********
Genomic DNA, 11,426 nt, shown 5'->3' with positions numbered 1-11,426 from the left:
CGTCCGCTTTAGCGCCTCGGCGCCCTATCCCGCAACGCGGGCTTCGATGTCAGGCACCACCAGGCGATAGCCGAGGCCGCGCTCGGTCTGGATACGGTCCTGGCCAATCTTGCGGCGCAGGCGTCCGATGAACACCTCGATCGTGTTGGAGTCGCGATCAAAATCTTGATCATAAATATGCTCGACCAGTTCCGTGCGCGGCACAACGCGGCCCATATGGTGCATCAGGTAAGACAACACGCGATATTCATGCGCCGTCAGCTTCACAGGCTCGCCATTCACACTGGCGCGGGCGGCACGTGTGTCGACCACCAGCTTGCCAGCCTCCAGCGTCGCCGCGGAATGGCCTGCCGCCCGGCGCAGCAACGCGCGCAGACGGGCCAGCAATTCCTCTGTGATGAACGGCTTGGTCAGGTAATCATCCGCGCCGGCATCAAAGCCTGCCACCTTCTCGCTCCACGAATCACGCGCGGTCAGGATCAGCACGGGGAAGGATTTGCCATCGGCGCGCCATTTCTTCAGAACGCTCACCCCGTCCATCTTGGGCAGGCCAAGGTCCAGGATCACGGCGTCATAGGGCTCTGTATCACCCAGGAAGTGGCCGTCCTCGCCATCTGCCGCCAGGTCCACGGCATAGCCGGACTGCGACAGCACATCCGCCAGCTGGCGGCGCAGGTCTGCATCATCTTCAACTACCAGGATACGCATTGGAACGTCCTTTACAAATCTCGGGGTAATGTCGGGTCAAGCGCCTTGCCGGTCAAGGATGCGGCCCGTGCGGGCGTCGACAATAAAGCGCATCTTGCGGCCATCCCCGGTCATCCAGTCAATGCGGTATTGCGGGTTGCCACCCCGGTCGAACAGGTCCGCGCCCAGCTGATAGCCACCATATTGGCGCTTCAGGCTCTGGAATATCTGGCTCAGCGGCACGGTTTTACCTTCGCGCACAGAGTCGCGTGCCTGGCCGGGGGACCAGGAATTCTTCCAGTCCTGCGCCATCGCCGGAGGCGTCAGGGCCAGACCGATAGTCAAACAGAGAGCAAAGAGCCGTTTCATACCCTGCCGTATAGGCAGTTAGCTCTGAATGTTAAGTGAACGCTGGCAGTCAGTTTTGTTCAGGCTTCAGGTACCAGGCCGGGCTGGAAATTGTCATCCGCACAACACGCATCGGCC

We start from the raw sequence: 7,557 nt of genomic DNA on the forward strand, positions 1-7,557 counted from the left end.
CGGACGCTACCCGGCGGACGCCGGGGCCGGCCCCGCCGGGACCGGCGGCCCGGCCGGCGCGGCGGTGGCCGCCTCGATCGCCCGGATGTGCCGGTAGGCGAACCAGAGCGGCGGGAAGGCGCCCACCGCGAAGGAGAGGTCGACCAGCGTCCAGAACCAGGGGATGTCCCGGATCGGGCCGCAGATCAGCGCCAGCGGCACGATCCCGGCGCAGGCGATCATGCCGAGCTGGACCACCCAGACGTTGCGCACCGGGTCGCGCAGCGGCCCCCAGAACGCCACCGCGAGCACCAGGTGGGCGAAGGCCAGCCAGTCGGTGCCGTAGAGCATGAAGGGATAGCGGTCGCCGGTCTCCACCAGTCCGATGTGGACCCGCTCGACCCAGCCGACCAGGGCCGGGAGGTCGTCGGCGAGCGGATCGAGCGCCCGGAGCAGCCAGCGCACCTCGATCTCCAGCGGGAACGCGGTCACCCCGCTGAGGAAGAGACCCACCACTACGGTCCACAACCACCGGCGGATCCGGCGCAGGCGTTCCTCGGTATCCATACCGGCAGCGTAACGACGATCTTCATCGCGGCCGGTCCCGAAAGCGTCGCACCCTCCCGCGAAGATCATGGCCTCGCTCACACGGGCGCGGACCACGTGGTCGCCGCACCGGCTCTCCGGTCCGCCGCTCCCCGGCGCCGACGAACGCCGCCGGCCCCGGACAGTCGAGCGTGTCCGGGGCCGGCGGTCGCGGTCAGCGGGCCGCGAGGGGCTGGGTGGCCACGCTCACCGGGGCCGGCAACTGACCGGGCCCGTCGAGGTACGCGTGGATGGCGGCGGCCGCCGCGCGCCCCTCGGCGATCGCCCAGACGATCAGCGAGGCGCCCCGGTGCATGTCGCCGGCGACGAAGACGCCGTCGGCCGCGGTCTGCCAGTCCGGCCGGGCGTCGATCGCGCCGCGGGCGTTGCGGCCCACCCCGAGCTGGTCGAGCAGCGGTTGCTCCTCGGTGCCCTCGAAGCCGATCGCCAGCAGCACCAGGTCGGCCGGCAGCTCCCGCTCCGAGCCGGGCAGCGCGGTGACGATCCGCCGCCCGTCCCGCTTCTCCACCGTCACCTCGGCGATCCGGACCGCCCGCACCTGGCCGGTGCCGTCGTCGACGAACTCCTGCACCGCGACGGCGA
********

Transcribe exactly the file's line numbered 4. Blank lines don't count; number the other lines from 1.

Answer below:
CGGACGCTACCCGGCGGACGCCGGGGCCGGCCCCGCCGGGACCGGCGGCCCGGCCGGCGCGGCGGTGGCCGCCTCGATCGCCCGGATGTGCCGGTAGGCGAACCAGAGCGGCGGGAAGGCGCCCACCGCGAAGGAGAGGTCGACCAGCGTCCAGAACCAGGGGATGTCCCGGATCGGGCCGCAGATCAGCGCCAGCGGCACGATCCCGGCGCAGGCGATCATGCCGAGCTGGACCACCCAGACGTTGCGCACCGGGTCGCGCAGCGGCCCCCAGAACGCCACCGCGAGCACCAGGTGGGCGAAGGCCAGCCAGTCGGTGCCGTAGAGCATGAAGGGATAGCGGTCGCCGGTCTCCACCAGTCCGATGTGGACCCGCTCGACCCAGCCGACCAGGGCCGGGAGGTCGTCGGCGAGCGGATCGAGCGCCCGGAGCAGCCAGCGCACCTCGATCTCCAGCGGGAACGCGGTCACCCCGCTGAGGAAGAGACCCACCACTACGGTCCACAACCACCGGCGGATCCGGCGCAGGCGTTCCTCGGTATCCATACCGGCAGCGTAACGACGATCTTCATCGCGGCCGGTCCCGAAAGCGTCGCACCCTCCCGCGAAGATCATGGCCTCGCTCACACGGGCGCGGACCACGTGGTCGCCGCACCGGCTCTCCGGTCCGCCGCTCCCCGGCGCCGACGAACGCCGCCGGCCCCGGACAGTCGAGCGTGTCCGGGGCCGGCGGTCGCGGTCAGCGGGCCGCGAGGGGCTGGGTGGCCACGCTCACCGGGGCCGGCAACTGACCGGGCCCGTCGAGGTACGCGTGGATGGCGGCGGCCGCCGCGCGCCCCTCGGCGATCGCCCAGACGATCAGCGAGGCGCCCCGGTGCATGTCGCCGGCGACGAAGACGCCGTCGGCCGCGGTCTGCCAGTCCGGCCGGGCGTCGATCGCGCCGCGGGCGTTGCGGCCCACCCCGAGCTGGTCGAGCAGCGGTTGCTCCTCGGTGCCCTCGAAGCCGATCGCCAGCAGCACCAGGTCGGCCGGCAGCTCCCGCTCCGAGCCGGGCAGCGCGGTGACGATCCGCCGCCCGTCCCGCTTCTCCACCGTCACCTCGGCGATCCGGACCGCCCGCACCTGGCCGGTGCCGTCGTCGACGAACTCCTGCACCGCGACGGCGA